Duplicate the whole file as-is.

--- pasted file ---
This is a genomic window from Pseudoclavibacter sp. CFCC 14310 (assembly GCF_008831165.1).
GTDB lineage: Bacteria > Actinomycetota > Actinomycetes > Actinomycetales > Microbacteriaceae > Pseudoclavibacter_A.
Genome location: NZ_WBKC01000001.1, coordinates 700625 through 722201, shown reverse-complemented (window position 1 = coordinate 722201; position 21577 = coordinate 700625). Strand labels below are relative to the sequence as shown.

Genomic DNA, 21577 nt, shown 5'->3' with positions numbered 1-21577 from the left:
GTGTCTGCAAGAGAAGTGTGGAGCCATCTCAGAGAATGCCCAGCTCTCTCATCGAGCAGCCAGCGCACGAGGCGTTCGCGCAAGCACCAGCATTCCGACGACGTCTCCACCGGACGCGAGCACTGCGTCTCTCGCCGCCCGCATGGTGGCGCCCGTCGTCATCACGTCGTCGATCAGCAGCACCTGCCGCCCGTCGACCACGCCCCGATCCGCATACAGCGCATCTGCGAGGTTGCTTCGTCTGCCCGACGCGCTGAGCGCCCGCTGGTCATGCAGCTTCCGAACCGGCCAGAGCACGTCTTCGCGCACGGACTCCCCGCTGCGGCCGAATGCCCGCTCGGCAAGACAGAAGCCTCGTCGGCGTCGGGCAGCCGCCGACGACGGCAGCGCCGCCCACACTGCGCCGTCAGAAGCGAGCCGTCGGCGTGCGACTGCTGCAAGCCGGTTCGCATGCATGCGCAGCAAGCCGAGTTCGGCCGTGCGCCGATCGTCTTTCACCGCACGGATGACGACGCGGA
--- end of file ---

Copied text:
This is a genomic window from Pseudoclavibacter sp. CFCC 14310 (assembly GCF_008831165.1).
GTDB lineage: Bacteria > Actinomycetota > Actinomycetes > Actinomycetales > Microbacteriaceae > Pseudoclavibacter_A.
Genome location: NZ_WBKC01000001.1, coordinates 700625 through 722201, shown reverse-complemented (window position 1 = coordinate 722201; position 21577 = coordinate 700625). Strand labels below are relative to the sequence as shown.

Genomic DNA, 21577 nt, shown 5'->3' with positions numbered 1-21577 from the left:
GTGTCTGCAAGAGAAGTGTGGAGCCATCTCAGAGAATGCCCAGCTCTCTCATCGAGCAGCCAGCGCACGAGGCGTTCGCGCAAGCACCAGCATTCCGACGACGTCTCCACCGGACGCGAGCACTGCGTCTCTCGCCGCCCGCATGGTGGCGCCCGTCGTCATCACGTCGTCGATCAGCAGCACCTGCCGCCCGTCGACCACGCCCCGATCCGCATACAGCGCATCTGCGAGGTTGCTTCGTCTGCCCGACGCGCTGAGCGCCCGCTGGTCATGCAGCTTCCGAACCGGCCAGAGCACGTCTTCGCGCACGGACTCCCCGCTGCGGCCGAATGCCCGCTCGGCAAGACAGAAGCCTCGTCGGCGTCGGGCAGCCGCCGACGACGGCAGCGCCGCCCACACTGCGCCGTCAGAAGCGAGCCGTCGGCGTGCGACTGCTGCAAGCCGGTTCGCATGCATGCGCAGCAAGCCGAGTTCGGCCGTGCGCCGATCGTCTTTCACCGCACGGATGACGACGCGGA